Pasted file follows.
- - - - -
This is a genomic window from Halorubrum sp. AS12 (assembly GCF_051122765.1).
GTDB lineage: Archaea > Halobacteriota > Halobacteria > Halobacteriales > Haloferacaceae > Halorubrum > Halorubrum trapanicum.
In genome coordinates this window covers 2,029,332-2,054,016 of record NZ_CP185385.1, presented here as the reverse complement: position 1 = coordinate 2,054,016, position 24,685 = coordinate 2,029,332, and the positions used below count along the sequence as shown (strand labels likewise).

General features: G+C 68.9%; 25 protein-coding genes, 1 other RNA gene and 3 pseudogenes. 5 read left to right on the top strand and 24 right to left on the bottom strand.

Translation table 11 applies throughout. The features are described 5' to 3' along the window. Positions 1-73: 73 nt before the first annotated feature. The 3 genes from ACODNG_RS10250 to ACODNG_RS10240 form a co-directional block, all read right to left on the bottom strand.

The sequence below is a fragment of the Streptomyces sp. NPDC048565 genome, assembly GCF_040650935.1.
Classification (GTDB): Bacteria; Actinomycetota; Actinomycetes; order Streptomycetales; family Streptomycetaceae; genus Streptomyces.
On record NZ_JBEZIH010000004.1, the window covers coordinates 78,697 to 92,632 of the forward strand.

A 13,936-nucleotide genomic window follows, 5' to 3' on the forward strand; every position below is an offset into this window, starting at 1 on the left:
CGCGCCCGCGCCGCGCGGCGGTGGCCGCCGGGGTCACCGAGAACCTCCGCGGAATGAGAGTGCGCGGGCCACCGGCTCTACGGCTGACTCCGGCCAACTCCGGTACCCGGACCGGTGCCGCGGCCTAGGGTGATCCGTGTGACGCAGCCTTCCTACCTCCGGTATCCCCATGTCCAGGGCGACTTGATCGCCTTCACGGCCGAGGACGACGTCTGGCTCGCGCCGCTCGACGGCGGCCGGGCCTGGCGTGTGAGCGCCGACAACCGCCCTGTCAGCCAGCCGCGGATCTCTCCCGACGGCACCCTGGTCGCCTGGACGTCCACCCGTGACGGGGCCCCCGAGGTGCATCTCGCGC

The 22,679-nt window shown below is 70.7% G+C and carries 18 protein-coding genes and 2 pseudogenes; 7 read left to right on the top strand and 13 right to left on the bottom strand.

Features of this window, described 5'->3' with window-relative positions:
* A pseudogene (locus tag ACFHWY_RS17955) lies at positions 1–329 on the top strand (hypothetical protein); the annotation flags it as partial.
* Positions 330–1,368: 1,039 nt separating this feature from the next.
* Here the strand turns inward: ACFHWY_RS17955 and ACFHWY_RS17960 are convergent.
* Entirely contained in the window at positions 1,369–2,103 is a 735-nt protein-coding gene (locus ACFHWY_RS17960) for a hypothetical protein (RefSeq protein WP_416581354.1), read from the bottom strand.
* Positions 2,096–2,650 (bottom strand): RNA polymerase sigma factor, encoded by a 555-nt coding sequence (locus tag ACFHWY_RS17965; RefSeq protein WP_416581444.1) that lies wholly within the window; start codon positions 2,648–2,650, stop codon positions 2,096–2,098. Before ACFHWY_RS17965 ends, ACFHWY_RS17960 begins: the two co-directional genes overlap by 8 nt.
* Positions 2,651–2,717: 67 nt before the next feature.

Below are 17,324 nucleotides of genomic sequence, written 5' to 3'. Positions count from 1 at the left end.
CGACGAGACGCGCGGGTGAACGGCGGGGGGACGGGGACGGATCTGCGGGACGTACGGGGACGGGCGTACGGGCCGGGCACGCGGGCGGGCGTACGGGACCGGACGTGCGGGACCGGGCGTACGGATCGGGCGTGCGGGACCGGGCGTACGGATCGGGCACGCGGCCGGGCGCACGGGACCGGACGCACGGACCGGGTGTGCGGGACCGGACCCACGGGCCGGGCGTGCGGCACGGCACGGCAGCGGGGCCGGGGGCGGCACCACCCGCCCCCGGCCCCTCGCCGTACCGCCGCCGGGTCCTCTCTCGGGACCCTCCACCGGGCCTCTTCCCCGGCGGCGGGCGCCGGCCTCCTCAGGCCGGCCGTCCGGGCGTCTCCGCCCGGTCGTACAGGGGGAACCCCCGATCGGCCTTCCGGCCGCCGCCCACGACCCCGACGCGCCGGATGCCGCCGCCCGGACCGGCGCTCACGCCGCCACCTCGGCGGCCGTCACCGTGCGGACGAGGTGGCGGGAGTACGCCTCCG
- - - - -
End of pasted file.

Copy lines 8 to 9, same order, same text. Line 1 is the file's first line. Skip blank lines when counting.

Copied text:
On record NZ_JBEZIH010000004.1, the window covers coordinates 78,697 to 92,632 of the forward strand.

A 13,936-nucleotide genomic window follows, 5' to 3' on the forward strand; every position below is an offset into this window, starting at 1 on the left: